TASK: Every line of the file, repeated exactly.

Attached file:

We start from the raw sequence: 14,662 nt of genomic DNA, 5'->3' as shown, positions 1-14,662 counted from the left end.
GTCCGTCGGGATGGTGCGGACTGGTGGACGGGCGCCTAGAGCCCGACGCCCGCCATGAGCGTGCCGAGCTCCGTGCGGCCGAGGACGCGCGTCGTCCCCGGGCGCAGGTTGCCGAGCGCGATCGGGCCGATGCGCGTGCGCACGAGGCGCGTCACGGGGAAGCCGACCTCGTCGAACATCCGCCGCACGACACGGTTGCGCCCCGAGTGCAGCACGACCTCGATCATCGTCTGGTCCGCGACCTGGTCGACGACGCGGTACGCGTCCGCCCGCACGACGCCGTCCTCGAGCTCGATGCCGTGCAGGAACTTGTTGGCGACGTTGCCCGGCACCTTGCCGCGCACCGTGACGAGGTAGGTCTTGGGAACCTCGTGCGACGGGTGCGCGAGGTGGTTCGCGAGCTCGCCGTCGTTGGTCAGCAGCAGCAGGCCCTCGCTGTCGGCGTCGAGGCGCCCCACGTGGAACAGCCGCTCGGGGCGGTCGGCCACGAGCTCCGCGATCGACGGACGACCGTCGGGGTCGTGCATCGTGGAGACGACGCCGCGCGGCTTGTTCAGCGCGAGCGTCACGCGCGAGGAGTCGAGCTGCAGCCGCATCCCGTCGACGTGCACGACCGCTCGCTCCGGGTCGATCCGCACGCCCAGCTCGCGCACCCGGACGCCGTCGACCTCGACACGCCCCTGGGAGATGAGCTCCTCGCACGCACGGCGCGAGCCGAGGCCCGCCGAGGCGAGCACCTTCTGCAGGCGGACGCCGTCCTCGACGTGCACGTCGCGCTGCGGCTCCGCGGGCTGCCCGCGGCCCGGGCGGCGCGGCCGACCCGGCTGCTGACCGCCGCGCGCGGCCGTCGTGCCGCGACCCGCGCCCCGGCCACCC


We start from the raw sequence: 14,662 nt of genomic DNA, 5'->3' as shown, positions 1-14,662 counted from the left end.
GTCCGTCGGGATGGTGCGGACTGGTGGACGGGCGCCTAGAGCCCGACGCCCGCCATGAGCGTGCCGAGCTCCGTGCGGCCGAGGACGCGCGTCGTCCCCGGGCGCAGGTTGCCGAGCGCGATCGGGCCGATGCGCGTGCGCACGAGGCGCGTCACGGGGAAGCCGACCTCGTCGAACATCCGCCGCACGACACGGTTGCGCCCCGAGTGCAGCACGACCTCGATCATCGTCTGGTCCGCGACCTGGTCGACGACGCGGTACGCGTCCGCCCGCACGACGCCGTCCTCGAGCTCGATGCCGTGCAGGAACTTGTTGGCGACGTTGCCCGGCACCTTGCCGCGCACCGTGACGAGGTAGGTCTTGGGAACCTCGTGCGACGGGTGCGCGAGGTGGTTCGCGAGCTCGCCGTCGTTGGTCAGCAGCAGCAGGCCCTCGCTGTCGGCGTCGAGGCGCCCCACGTGGAACAGCCGCTCGGGGCGGTCGGCCACGAGCTCCGCGATCGACGGACGACCGTCGGGGTCGTGCATCGTGGAGACGACGCCGCGCGGCTTGTTCAGCGCGAGCGTCACGCGCGAGGAGTCGAGCTGCAGCCGCATCCCGTCGACGTGCACGACCGCTCGCTCCGGGTCGATCCGCACGCCCAGCTCGCGCACCCGGACGCCGTCGACCTCGACACGCCCCTGGGAGATGAGCTCCTCGCACGCACGGCGCGAGCCGAGGCCCGCCGAGGCGAGCACCTTCTGCAGGCGGACGCCGTCCTCGACGTGCACGTCGCGCTGCGGCTCCGCGGGCTGCCCGCGGCCCGGGCGGCGCGGCCGACCCGGCTGCTGACCGCCGCGCGCGGCCGTCGTGCCGCGACCCGCGCCCCGGCCACCC